Lightfoot takes office as Chicago's first black woman mayor

Lightfoot takes office as Chicago's first black woman mayor
Lori Lightfoot was sworn in Monday as the 56th mayor of Chicago, the first black woman and the first lesbian to take the reins of the country’s third-largest city.
Lightfoot, a former prosecutor and city official who had never held elected office, won in a landslide in April on a promise to break with Chicago’s long history of political corruption. 
“For years, they’ve said Chicago ain’t ready for reform. Well, get ready, because reform is here,” Lightfoot said in her inaugural address. “I campaigned on change, you voted for change, and I plan to deliver change to our government.”
Lightfoot finished first in a crowded field in February’s primary election, a contest in which several of her opponents found themselves caught in the orbit of a scandal involving longtime city Alderman Ed Burke. Weeks before voters went to the polls, Burke was arrested and charged with attempted extortion.
Cook County Board of Supervisors President Toni Preckwinkle, who finished second and earned a spot in the April runoff, had benefitted from a fundraiser at Burke’s house and hired his son. Lightfoot was the only candidate without a connection to Burke; she won 73 percent of the vote in the runoff.
Lightfoot takes over from former Mayor Rahm Emanuel, whose eight years in office were marked by explosive growth in Chicago’s downtown business district, the Loop — and by a wave of violence that shook the city’s African American neighborhoods.
“Enough of the shootings. Enough of the guns. Enough of the violence,” Lightfoot said Monday. “Let’s unite in our response to the biggest challenge we face, the epidemic of gun violence that devastates families, shatters communities, buries dreams and holds children hostage to fear in their own homes.”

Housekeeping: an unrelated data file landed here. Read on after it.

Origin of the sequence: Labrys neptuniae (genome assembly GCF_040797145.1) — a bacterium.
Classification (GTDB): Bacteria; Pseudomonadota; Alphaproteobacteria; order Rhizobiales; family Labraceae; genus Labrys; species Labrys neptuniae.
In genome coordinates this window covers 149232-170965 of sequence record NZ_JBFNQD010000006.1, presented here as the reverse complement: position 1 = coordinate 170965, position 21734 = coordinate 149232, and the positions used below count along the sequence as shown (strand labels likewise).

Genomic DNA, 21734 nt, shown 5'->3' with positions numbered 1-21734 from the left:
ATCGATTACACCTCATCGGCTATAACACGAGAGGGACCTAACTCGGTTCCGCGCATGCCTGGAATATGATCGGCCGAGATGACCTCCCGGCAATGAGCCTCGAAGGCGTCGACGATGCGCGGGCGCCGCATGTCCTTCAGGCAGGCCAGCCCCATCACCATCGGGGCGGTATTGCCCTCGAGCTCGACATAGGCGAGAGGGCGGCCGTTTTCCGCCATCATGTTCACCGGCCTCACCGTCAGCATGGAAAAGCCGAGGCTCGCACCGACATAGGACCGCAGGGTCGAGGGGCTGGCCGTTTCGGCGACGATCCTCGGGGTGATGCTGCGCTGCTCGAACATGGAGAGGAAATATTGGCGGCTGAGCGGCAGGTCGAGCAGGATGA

Lightfoot takes office amid another growing crisis, the steepening pension and debt obligations that have put the city in a nearly $700 million short-term budget hole.
Decades in the making, the city’s pension disaster is growing so fast that most observers believe it will require state action to solve; Lightfoot visited lawmakers in Springfield in the weeks leading up to her inauguration.
“Over many, many years Chicago dug itself into a giant financial hole,” Lightfoot said. “No doubt some hard choices will have to be made and none of this is going to be easy. But we will do the hard work with transparency, integrity and a determination to put our pensions on a true path to solvency, and make our government work more efficiently, and without balancing budgets on the backs of low wage and working-class Chicagoans.”
Lightfoot is the third woman to take the helm of a major American city in the last year. Phoenix Mayor Kate Gallego (D) was sworn into office in March, and San Francisco voters elected Mayor London Breed (D) last year. Thirteen of the country’s 50 largest cities are headed by female mayors.